With a surprising burst of speed, the buds shot past Leaf.  They hopped over sun-spotted ferns, and ducked under flat-topped mushrooms.  In no time at all, the twins reached the wandering roots of their home, a massive, towering tree – the Old Seeder – the tallest tree in the forest.

Burba shouted, “I’ll get to the knothole first!”  He shoved Buddy into the moss between the roots, leapt on the trunk, grasped the deep furrows in the bark, and scuttled up the Old Seeder as fast as a beetle escapes a woodpecker.

Leaf pulled Buddy from the soggy moss, and brushed him off.  He gave him a quick kiss on his head.  “Go on now, Buddy. It doesn’t matter who’s first – it only matters who climbs the best.  I’ll be right behind you.”

“Danks, Leaf,” burbled Buddy with a hopeful expression.  “I’m best, right?”  With slow and painstaking movements, Buddy picked his route hesitantly like a praying mantis walks – swaying back and forth, and never looking back.  Being afraid to climb was a funny way for a Twig to be, but Buddy grew dizzy when he looked down from their knothole, and so he preferred to stay inside.

Half-way up the trunk, they reached a weird-looking knothole.  It was huge, twisted, and looked like the fierce face of a grizzly.  Stuck in its center was a small door with a round window.  Just outside the knothole, Burba hung over the side of their porch-branch, and smirked at his brother’s progress.  Finally, Buddy pulled himself up on the branch, and blew a relieved spit-bubble.  “I’m here!” he announced proudly.

“Great!” muttered Burba.  “Come on, Leaf.  We wanna’ hear about the rover!  Pappo and the rover!”

As Leaf opened the door, the twins dove through the knothole, and tumbled across their large hollow, which was stuffed full of moss chairs, woven flax rugs, and sun-spotted pillows.  They snatched sapsuckers and berry cakes from the cupboards, and shoved them in their mouths at the same time.

Leaf enjoyed a moment alone by the door.  There was a cool breeze from the glaciers of Echo Peak.  The view is awesome this high up!  Leaf could see the twinkle of the waterfall and the turquoise lake behind the chomper dam.  He gazed at the rolling Blue Mountains on the other side of the Wide Valley, and smiled, remembering his friends, Rustle and Feather, and their adventure together.  And, of course, the goliath chompers had built a gigantic dam over there, too, but since the horrible flood, the colony had moved here.  The wide valley!  The popper fields!  Now that was a journey!

Leaf sighed.  He stood on tiptoe, and tried to spot the gray, burned trees of the North Forest and the deep gorge where his friends Star and Moon lived, but it was too far away.  The vast forest only turned to a drifting, green haze on the horizon.  Leaf shivered at the memory of being chased by swarms of barkbiters, but then he laughed when he thought of the brightly feathered Cappynuts twins.  I bet Ruffle and Tuffle are having fun guarding the South Forest from barkbiters!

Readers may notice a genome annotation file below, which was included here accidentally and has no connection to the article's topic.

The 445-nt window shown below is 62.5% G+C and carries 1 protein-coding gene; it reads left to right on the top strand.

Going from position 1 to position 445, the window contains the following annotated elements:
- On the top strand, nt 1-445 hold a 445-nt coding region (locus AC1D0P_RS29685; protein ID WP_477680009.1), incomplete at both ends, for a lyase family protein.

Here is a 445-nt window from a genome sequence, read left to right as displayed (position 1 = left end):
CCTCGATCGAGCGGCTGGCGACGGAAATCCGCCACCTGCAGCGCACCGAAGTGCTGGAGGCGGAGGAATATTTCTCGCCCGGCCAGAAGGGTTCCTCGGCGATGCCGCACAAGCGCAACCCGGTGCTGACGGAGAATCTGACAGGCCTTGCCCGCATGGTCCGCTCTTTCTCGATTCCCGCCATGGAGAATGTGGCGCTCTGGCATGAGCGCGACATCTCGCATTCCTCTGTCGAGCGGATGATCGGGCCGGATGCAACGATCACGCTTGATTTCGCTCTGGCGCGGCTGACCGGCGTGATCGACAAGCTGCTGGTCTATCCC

“Come on, Leaf!” yelled Burba.  The twins sat by the cupboards with expectant expressions, and globs of sapsuckers stuck on their fingers.

“Yes, yes.  A story,” Leaf said with a resigned shrug.  “A long one.”  He grabbed some blue petals, dipped them in an acorn filled with water, and tossed them to the twins.

They patted their faces, dropped the petals to the floor, and rushed down a narrow tunnel that led to their own small hollow.  Burba trampled on Buddy’s feet as he squeezed past so he could be first in bed.  On the headboards of their large, rocking baskets Mumma had woven a chipmunk for Buddy, and a porcupine for Burba.  In their hollow, sunbeams pierced tiny knotholes, and crisscrossed through golden dust stirred by the buds’ scampering feet.  Fluffy dandelion heads skittered across the floor.  A collection of Twig Branch dolls made from different trees like hemlock and maple sat on shelves dug out of the soft, scented cedar. The buds lay on their bellies, and bunched their soft, leaf-woven quilt-covies tight against their chins, ready to be frightened out of their wits.

Leaf sat cross-legged on the golden-grained floor.  He grinned wickedly.  “Ready?”

With wide eyes – golden and orange – and nervous grins, the buds nodded.



Thank you to Jo for sharing. You can find more Leaf stories and more about Jo at www.twigstories.com
 
 
 
Next week, 4Q Interview will be chatting with Allon McCall, musician, song writer, producer,  owner and manager of The WE Music studios. An interesting man, big smile, big spirit. Don't miss it.




1 comment:

Lockie Young said...

What an amazing, and amusing story, Jo. Your easy to read structure and plot line makes me want to beg for more. I've already bookmarked your website for a future, more leisurely read. Thanks Allan, for featuring this very talented writer.